Joan Winifred Hobson, Auxiliary, London Women’s Auxiliary Fire Service.
20 Deveraux Court, Westminster.
London Gazette 1 August 1941. Issue 35233.

During an air raid, a fire was reported but no appliances were available. Auxiliary Hobson, on her own initiative, took lengths of hose, a short ladder and equipment, and, commandeering a car, attended the fire with two auxiliary firemen. She fought the flames from the roof opposite for three and a half hours and succeeded in checking the outbreak, thereby saving the lower rooms and the surrounding buildings. During the time that Auxiliary Hobson was at work, bombs fell nearby. She showed remarkable initiative and courage throughout the incident.

Reginald William La Fosse, Watchroom Attendant, London Fire Brigade.
City of London.
London Gazette 25 July 1941. Issue 35226.

During an air raid it was necessary to supply appliances working at fires with additional petrol. La Fosse, acting entirely on his own initiative, obtained a staff car, loaded it with cans of petrol and drove round the district distributing it where required. He carried on with this arduous work, which was not part of his normal duty, regardless of danger from falling debris, until the next morning. But for the initiative and courage shown by La Fosse some of the appliances would have ceased to function, with the possibility of the fires getting out of control.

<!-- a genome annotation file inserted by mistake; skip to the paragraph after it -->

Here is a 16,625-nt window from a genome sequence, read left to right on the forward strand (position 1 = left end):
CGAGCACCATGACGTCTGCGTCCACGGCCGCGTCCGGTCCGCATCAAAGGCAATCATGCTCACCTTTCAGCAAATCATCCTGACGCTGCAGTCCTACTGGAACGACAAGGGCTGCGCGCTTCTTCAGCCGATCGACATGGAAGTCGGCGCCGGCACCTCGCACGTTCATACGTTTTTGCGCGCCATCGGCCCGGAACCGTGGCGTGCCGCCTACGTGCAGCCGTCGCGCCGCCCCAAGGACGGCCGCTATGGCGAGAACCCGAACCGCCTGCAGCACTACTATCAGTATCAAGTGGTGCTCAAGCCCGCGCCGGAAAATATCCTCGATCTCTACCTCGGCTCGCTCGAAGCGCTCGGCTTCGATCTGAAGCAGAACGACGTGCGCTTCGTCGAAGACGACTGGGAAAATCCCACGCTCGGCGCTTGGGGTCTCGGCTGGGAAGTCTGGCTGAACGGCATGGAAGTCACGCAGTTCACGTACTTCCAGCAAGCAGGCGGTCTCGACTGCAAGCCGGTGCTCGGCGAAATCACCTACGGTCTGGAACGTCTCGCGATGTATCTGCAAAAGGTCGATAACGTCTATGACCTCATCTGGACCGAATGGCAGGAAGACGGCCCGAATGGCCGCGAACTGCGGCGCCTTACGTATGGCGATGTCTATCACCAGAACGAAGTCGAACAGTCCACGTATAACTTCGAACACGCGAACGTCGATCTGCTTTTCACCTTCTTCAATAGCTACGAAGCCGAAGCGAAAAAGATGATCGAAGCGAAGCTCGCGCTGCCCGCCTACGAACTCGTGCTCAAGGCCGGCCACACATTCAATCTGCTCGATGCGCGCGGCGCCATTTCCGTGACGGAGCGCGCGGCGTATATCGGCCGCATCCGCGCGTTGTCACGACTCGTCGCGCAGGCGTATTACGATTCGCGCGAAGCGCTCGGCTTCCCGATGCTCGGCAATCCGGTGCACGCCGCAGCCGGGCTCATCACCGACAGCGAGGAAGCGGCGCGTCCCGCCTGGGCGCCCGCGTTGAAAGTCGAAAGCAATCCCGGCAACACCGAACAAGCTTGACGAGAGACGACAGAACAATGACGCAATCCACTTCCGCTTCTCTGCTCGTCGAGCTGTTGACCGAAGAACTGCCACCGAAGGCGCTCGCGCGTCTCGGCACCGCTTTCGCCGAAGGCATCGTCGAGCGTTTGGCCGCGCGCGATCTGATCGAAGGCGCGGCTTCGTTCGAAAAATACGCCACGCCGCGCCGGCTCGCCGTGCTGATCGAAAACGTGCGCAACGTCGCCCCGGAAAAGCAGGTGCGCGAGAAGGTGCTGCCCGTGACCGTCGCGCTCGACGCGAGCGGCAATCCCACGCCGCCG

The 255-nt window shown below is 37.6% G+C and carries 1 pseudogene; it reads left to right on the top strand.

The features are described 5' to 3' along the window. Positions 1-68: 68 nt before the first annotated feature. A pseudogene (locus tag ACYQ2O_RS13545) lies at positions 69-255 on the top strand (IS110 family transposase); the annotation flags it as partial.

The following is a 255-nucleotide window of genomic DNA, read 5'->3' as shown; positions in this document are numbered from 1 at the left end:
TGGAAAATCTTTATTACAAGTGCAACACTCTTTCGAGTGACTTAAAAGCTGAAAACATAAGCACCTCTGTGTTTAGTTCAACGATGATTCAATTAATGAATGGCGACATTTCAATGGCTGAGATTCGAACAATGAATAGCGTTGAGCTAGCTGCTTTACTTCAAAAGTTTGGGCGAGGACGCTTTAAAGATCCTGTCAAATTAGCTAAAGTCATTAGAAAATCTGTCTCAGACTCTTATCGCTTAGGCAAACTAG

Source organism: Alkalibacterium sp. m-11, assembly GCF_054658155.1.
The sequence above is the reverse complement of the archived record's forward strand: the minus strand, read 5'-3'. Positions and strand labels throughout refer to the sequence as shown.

Robert Luckman, Police Sergeant, City of London Police.
Charles Salmon MM, City of London Police.[9]
(See George Medal for Ball above.)
City of London.
London Gazette 2 May 1941. Issue 35149.

During a heavy raid Sub-Inspector Ball, Police Sergeant Luckman and Police Constable Salmon displayed great courage and devotion to duty following the fires caused by the dropping of H.E. and incendiary bombs. The three men entered burning premises, at great risk to their lives, to rescue the occupants. They were responsible for the evacuation of people from shelters which were endangered by fire. Although the officers were badly shaken by blast and injured, they continued to render assistance throughout the night wherever their services were required.

Stanley Tyrrell Newell, Leader, ARP Rescue Party, Camberwell.